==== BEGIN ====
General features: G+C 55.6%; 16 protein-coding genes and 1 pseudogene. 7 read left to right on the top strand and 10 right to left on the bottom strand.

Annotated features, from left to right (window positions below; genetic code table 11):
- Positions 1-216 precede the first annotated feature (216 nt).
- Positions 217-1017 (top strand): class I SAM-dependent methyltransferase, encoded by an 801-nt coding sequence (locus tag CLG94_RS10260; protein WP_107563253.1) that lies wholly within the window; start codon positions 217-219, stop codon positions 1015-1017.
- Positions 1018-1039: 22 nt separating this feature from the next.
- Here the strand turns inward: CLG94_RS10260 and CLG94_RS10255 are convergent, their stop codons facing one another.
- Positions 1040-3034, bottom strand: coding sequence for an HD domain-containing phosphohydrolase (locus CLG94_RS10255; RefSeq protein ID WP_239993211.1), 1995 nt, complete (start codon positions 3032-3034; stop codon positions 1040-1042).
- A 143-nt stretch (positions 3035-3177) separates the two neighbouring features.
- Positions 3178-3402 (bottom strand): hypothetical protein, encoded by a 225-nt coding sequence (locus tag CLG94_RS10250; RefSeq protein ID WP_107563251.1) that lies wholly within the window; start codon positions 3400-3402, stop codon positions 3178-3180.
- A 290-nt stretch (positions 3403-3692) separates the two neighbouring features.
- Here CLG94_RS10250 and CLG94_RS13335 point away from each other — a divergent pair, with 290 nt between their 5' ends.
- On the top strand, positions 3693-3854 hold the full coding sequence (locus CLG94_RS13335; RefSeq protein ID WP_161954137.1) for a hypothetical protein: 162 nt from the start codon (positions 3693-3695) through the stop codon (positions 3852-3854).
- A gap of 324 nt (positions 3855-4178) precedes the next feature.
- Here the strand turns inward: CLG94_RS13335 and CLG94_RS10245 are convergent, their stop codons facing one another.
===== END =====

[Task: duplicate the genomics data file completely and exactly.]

General features: G+C 55.6%; 16 protein-coding genes and 1 pseudogene. 7 read left to right on the top strand and 10 right to left on the bottom strand.

Annotated features, from left to right (window positions below; genetic code table 11):
- Positions 1-216 precede the first annotated feature (216 nt).
- Positions 217-1017 (top strand): class I SAM-dependent methyltransferase, encoded by an 801-nt coding sequence (locus tag CLG94_RS10260; protein WP_107563253.1) that lies wholly within the window; start codon positions 217-219, stop codon positions 1015-1017.
- Positions 1018-1039: 22 nt separating this feature from the next.
- Here the strand turns inward: CLG94_RS10260 and CLG94_RS10255 are convergent, their stop codons facing one another.
- Positions 1040-3034, bottom strand: coding sequence for an HD domain-containing phosphohydrolase (locus CLG94_RS10255; RefSeq protein ID WP_239993211.1), 1995 nt, complete (start codon positions 3032-3034; stop codon positions 1040-1042).
- A 143-nt stretch (positions 3035-3177) separates the two neighbouring features.
- Positions 3178-3402 (bottom strand): hypothetical protein, encoded by a 225-nt coding sequence (locus tag CLG94_RS10250; RefSeq protein ID WP_107563251.1) that lies wholly within the window; start codon positions 3400-3402, stop codon positions 3178-3180.
- A 290-nt stretch (positions 3403-3692) separates the two neighbouring features.
- Here CLG94_RS10250 and CLG94_RS13335 point away from each other — a divergent pair, with 290 nt between their 5' ends.
- On the top strand, positions 3693-3854 hold the full coding sequence (locus CLG94_RS13335; RefSeq protein ID WP_161954137.1) for a hypothetical protein: 162 nt from the start codon (positions 3693-3695) through the stop codon (positions 3852-3854).
- A gap of 324 nt (positions 3855-4178) precedes the next feature.
- Here the strand turns inward: CLG94_RS13335 and CLG94_RS10245 are convergent, their stop codons facing one another.